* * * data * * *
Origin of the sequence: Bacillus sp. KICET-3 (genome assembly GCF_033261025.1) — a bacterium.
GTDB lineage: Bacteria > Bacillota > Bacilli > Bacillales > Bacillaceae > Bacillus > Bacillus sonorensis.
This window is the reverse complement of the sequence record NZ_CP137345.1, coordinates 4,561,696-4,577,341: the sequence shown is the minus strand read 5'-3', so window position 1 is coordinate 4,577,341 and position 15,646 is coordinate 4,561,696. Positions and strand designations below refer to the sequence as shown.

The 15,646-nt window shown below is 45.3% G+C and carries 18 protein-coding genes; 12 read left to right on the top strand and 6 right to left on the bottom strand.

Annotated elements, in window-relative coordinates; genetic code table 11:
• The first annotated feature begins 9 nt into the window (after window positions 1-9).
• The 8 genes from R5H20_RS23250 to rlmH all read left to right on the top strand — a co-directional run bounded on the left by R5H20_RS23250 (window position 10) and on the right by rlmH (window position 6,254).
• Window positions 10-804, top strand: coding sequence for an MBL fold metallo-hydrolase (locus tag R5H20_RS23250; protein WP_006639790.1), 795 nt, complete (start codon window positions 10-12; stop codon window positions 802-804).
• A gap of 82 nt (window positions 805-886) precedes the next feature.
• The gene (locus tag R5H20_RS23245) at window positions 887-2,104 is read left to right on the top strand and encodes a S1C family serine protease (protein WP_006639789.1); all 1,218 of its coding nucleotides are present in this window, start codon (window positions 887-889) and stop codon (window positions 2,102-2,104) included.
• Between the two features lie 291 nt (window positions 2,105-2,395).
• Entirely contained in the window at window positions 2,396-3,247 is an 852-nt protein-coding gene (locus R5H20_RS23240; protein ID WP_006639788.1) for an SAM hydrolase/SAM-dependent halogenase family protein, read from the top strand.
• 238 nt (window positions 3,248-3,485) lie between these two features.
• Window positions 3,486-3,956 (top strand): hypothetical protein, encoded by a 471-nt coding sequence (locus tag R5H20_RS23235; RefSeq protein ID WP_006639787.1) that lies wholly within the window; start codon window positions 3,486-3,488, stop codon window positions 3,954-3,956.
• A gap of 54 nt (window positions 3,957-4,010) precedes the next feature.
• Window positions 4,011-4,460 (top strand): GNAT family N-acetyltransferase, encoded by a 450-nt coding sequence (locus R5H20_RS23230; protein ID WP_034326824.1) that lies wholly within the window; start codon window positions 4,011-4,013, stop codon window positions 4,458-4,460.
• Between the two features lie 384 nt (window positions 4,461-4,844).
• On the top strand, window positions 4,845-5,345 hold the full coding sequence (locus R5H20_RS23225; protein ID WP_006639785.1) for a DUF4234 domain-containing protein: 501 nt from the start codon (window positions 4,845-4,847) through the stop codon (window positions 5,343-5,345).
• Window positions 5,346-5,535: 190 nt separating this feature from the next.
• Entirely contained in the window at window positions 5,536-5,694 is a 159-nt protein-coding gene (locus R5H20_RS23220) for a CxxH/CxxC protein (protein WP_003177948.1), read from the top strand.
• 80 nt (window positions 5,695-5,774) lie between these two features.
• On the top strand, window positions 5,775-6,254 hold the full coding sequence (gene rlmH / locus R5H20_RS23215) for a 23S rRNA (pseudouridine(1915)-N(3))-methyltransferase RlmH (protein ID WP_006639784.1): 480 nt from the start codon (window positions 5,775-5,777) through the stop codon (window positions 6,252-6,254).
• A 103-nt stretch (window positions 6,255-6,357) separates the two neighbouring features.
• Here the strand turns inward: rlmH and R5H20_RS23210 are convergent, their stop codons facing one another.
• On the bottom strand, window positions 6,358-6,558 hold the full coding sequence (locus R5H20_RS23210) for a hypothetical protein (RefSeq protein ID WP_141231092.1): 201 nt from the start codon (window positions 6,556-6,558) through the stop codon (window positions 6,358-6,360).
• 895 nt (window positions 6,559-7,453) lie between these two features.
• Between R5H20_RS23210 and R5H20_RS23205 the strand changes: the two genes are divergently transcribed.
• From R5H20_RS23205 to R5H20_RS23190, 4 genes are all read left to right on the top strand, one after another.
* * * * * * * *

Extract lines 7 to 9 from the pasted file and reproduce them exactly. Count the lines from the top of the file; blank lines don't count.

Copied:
• The 8 genes from R5H20_RS23250 to rlmH all read left to right on the top strand — a co-directional run bounded on the left by R5H20_RS23250 (window position 10) and on the right by rlmH (window position 6,254).
• Window positions 10-804, top strand: coding sequence for an MBL fold metallo-hydrolase (locus tag R5H20_RS23250; protein WP_006639790.1), 795 nt, complete (start codon window positions 10-12; stop codon window positions 802-804).
• A gap of 82 nt (window positions 805-886) precedes the next feature.